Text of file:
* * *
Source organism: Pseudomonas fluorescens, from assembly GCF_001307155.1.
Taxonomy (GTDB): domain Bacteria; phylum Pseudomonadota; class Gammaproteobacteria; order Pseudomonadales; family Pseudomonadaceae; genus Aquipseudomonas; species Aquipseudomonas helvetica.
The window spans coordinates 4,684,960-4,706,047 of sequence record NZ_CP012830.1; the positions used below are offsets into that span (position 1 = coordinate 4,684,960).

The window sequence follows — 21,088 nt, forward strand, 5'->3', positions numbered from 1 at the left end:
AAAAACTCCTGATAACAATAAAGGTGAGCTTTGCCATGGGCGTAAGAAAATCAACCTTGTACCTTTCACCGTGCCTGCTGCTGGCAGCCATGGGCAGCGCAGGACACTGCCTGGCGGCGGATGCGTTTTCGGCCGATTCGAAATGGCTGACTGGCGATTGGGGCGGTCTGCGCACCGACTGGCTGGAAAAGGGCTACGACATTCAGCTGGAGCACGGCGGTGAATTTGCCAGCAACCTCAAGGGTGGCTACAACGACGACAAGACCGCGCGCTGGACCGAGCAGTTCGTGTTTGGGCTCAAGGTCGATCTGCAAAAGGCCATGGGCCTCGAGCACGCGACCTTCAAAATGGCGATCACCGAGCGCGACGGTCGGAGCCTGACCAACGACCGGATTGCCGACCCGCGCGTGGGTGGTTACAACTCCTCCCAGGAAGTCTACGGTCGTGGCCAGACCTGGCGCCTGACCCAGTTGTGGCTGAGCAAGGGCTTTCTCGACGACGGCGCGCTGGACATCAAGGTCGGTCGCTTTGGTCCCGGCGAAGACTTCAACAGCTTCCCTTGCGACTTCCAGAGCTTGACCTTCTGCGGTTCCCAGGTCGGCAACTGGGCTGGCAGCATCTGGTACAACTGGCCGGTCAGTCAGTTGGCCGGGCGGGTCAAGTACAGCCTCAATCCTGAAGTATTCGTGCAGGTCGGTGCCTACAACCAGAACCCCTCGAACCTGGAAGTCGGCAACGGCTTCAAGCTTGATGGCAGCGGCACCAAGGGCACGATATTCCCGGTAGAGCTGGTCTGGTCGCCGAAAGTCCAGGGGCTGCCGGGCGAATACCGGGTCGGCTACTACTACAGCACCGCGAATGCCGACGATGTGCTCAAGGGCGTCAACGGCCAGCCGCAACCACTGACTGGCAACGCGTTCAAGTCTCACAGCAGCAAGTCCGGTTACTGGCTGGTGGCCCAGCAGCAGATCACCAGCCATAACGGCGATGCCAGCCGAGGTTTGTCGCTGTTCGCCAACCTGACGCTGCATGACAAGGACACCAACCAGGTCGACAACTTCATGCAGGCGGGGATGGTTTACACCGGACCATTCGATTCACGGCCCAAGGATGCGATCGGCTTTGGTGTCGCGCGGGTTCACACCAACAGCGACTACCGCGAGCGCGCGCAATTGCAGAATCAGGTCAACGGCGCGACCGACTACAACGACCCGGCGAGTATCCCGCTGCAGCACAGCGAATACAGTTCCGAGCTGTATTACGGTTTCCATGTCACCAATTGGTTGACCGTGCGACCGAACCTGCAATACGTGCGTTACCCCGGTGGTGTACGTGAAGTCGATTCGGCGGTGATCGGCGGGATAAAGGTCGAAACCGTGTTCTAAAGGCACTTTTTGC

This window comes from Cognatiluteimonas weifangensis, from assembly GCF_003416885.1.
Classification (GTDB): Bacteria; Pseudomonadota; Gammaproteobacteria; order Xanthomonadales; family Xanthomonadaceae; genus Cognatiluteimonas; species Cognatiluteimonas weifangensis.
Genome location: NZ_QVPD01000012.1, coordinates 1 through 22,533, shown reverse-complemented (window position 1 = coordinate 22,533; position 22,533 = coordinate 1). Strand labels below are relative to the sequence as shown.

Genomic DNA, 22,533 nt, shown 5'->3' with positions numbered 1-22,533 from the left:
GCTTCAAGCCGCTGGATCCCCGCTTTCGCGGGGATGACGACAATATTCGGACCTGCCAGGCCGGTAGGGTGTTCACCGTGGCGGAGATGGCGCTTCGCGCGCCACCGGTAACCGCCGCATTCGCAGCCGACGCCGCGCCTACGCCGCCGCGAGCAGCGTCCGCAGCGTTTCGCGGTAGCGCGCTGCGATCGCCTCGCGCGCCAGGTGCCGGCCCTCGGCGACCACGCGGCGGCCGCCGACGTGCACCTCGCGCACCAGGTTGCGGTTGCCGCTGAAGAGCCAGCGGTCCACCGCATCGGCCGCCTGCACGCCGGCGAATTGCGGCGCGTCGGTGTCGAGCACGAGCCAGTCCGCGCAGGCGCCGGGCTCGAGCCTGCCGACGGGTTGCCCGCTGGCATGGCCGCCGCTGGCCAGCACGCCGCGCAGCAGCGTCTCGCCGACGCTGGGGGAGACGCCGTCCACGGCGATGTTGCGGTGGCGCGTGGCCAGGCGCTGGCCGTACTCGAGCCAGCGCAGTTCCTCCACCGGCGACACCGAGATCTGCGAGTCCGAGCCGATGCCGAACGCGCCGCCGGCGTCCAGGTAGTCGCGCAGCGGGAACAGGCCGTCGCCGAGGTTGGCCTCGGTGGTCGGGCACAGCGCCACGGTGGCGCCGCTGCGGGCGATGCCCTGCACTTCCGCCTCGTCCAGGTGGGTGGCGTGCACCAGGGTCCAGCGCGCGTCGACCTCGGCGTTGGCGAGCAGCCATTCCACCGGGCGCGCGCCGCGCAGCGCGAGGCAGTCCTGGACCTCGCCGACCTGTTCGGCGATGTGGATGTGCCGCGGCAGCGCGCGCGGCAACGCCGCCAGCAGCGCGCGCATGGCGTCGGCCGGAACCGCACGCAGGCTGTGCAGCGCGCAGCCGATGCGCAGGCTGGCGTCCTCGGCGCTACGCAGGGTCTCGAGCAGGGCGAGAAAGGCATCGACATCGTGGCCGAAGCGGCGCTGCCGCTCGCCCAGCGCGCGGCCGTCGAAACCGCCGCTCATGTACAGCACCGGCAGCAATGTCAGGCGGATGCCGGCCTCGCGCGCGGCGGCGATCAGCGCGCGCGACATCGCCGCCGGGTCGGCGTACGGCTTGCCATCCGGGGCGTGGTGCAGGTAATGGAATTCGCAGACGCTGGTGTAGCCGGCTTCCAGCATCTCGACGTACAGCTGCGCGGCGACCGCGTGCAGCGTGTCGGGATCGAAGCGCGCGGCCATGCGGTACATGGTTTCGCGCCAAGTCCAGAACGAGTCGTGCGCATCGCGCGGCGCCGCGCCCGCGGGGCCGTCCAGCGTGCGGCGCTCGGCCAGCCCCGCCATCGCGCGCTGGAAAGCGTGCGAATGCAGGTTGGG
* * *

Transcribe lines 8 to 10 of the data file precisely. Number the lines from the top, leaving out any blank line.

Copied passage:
Genome location: NZ_QVPD01000012.1, coordinates 1 through 22,533, shown reverse-complemented (window position 1 = coordinate 22,533; position 22,533 = coordinate 1). Strand labels below are relative to the sequence as shown.

Genomic DNA, 22,533 nt, shown 5'->3' with positions numbered 1-22,533 from the left:
GCTTCAAGCCGCTGGATCCCCGCTTTCGCGGGGATGACGACAATATTCGGACCTGCCAGGCCGGTAGGGTGTTCACCGTGGCGGAGATGGCGCTTCGCGCGCCACCGGTAACCGCCGCATTCGCAGCCGACGCCGCGCCTACGCCGCCGCGAGCAGCGTCCGCAGCGTTTCGCGGTAGCGCGCTGCGATCGCCTCGCGCGCCAGGTGCCGGCCCTCGGCGACCACGCGGCGGCCGCCGACGTGCACCTCGCGCACCAGGTTGCGGTTGCCGCTGAAGAGCCAGCGGTCCACCGCATCGGCCGCCTGCACGCCGGCGAATTGCGGCGCGTCGGTGTCGAGCACGAGCCAGTCCGCGCAGGCGCCGGGCTCGAGCCTGCCGACGGGTTGCCCGCTGGCATGGCCGCCGCTGGCCAGCACGCCGCGCAGCAGCGTCTCGCCGACGCTGGGGGAGACGCCGTCCACGGCGATGTTGCGGTGGCGCGTGGCCAGGCGCTGGCCGTACTCGAGCCAGCGCAGTTCCTCCACCGGCGACACCGAGATCTGCGAGTCCGAGCCGATGCCGAACGCGCCGCCGGCGTCCAGGTAGTCGCGCAGCGGGAACAGGCCGTCGCCGAGGTTGGCCTCGGTGGTCGGGCACAGCGCCACGGTGGCGCCGCTGCGGGCGATGCCCTGCACTTCCGCCTCGTCCAGGTGGGTGGCGTGCACCAGGGTCCAGCGCGCGTCGACCTCGGCGTTGGCGAGCAGCCATTCCACCGGGCGCGCGCCGCGCAGCGCGAGGCAGTCCTGGACCTCGCCGACCTGTTCGGCGATGTGGATGTGCCGCGGCAGCGCGCGCGGCAACGCCGCCAGCAGCGCGCGCATGGCGTCGGCCGGAACCGCACGCAGGCTGTGCAGCGCGCAGCCGATGCGCAGGCTGGCGTCCTCGGCGCTACGCAGGGTCTCGAGCAGGGCGAGAAAGGCATCGACATCGTGGCCGAAGCGGCGCTGCCGCTCGCCCAGCGCGCGGCCGTCGAAACCGCCGCTCATGTACAGCACCGGCAGCAATGTCAGGCGGATGCCGGCCTCGCGCGCGGCGGCGATCAGCGCGCGCGACATCGCCGCCGGGTCGGCGTACGGCTTGCCATCCGGGGCGTGGTGCAGGTAATGGAATTCGCAGACGCTGGTGTAGCCGGCTTCCAGCATCTCGACGTACAGCTGCGCGGCGACCGCGTGCAGCGTGTCGGGATCGAAGCGCGCGGCCATGCGGTACATGGTTTCGCGCCAAGTCCAGAACGAGTCGTGCGCATCGCGCGGCGCCGCGCCCGCGGGGCCGTCCAGCGTGCGGCGCTCGGCCAGCCCCGCCATCGCGCGCTGGAAAGCGTGCGAATGCAGGTTGGG